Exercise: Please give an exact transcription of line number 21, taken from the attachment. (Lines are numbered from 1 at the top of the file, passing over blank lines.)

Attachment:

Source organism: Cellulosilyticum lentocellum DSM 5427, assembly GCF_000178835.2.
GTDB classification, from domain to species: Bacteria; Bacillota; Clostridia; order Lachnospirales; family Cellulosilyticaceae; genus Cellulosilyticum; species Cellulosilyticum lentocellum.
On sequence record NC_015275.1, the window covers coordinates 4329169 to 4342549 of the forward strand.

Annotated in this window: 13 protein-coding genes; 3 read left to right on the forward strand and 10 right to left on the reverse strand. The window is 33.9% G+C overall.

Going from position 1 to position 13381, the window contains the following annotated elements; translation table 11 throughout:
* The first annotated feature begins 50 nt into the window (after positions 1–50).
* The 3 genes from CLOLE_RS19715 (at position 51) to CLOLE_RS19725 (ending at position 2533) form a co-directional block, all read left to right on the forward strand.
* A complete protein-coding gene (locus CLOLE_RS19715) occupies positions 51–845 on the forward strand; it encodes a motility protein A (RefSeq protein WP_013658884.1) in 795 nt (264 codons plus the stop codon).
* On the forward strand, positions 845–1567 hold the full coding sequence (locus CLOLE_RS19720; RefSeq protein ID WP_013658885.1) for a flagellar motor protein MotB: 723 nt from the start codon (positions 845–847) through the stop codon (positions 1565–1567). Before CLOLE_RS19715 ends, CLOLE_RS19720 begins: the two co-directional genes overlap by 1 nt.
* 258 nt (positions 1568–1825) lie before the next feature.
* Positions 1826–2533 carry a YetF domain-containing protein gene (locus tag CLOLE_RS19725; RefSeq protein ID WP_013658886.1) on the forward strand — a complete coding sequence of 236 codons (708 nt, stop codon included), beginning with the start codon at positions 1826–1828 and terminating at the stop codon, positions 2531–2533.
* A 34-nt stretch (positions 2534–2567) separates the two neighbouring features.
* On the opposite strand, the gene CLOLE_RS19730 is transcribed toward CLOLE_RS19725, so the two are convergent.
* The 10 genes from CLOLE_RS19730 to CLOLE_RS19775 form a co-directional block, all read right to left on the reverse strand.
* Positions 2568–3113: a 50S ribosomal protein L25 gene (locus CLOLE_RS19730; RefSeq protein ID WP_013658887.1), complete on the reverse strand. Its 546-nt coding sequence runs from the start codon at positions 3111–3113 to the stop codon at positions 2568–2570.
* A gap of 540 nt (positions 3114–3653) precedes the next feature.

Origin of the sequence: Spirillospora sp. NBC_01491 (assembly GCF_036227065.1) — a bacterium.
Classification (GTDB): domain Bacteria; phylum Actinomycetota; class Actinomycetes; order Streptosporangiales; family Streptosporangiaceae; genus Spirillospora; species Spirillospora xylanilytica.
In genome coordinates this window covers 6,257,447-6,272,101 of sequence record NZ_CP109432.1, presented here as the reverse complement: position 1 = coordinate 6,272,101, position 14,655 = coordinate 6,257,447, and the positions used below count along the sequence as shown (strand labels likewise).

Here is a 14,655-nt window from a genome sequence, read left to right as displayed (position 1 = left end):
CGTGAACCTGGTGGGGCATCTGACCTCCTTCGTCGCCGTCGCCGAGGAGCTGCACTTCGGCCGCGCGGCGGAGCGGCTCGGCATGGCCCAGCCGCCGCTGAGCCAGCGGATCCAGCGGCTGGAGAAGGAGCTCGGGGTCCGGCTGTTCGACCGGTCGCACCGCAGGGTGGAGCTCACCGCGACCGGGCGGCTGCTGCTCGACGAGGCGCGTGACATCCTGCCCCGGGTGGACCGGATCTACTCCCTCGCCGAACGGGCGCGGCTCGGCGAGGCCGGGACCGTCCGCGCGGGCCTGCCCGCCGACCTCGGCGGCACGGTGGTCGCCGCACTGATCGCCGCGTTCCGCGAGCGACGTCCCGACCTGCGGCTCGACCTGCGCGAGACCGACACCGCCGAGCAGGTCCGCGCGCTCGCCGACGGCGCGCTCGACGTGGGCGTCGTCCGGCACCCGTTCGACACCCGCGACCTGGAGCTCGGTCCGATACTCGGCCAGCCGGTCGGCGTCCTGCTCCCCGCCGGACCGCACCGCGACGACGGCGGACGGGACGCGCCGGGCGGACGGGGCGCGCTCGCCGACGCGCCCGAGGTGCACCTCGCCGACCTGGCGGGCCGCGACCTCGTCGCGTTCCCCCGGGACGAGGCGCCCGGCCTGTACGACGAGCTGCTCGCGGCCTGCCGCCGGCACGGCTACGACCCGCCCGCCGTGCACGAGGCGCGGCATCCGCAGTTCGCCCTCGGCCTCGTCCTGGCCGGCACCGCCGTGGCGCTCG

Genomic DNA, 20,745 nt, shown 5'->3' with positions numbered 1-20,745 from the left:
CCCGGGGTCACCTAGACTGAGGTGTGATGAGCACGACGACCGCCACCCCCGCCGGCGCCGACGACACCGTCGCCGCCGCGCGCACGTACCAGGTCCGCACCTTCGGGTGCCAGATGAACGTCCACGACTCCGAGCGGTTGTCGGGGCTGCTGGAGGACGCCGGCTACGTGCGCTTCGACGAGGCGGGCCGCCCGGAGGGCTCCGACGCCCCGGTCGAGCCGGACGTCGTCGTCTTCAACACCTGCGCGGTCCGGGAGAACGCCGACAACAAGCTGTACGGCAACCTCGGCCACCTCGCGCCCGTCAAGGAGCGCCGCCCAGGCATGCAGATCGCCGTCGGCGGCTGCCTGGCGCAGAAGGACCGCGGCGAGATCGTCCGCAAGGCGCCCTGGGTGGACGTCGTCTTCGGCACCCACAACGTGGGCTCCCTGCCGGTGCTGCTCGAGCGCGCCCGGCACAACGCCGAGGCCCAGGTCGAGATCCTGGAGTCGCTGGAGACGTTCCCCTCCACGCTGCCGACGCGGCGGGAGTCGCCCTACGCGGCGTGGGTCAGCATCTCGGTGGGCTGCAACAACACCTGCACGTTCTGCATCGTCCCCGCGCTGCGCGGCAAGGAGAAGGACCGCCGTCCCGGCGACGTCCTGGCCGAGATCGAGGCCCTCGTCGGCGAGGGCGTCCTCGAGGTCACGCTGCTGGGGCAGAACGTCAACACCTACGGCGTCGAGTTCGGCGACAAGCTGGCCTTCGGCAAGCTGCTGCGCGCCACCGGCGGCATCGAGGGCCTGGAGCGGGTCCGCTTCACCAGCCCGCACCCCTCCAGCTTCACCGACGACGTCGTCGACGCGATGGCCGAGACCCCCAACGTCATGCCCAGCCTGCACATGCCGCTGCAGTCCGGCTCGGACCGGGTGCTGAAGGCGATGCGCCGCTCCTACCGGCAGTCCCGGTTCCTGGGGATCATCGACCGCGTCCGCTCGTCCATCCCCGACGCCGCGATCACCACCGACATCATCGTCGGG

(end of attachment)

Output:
CGTGAACCTGGTGGGGCATCTGACCTCCTTCGTCGCCGTCGCCGAGGAGCTGCACTTCGGCCGCGCGGCGGAGCGGCTCGGCATGGCCCAGCCGCCGCTGAGCCAGCGGATCCAGCGGCTGGAGAAGGAGCTCGGGGTCCGGCTGTTCGACCGGTCGCACCGCAGGGTGGAGCTCACCGCGACCGGGCGGCTGCTGCTCGACGAGGCGCGTGACATCCTGCCCCGGGTGGACCGGATCTACTCCCTCGCCGAACGGGCGCGGCTCGGCGAGGCCGGGACCGTCCGCGCGGGCCTGCCCGCCGACCTCGGCGGCACGGTGGTCGCCGCACTGATCGCCGCGTTCCGCGAGCGACGTCCCGACCTGCGGCTCGACCTGCGCGAGACCGACACCGCCGAGCAGGTCCGCGCGCTCGCCGACGGCGCGCTCGACGTGGGCGTCGTCCGGCACCCGTTCGACACCCGCGACCTGGAGCTCGGTCCGATACTCGGCCAGCCGGTCGGCGTCCTGCTCCCCGCCGGACCGCACCGCGACGACGGCGGACGGGACGCGCCGGGCGGACGGGGCGCGCTCGCCGACGCGCCCGAGGTGCACCTCGCCGACCTGGCGGGCCGCGACCTCGTCGCGTTCCCCCGGGACGAGGCGCCCGGCCTGTACGACGAGCTGCTCGCGGCCTGCCGCCGGCACGGCTACGACCCGCCCGCCGTGCACGAGGCGCGGCATCCGCAGTTCGCCCTCGGCCTCGTCCTGGCCGGCACCGCCGTGGCGCTCG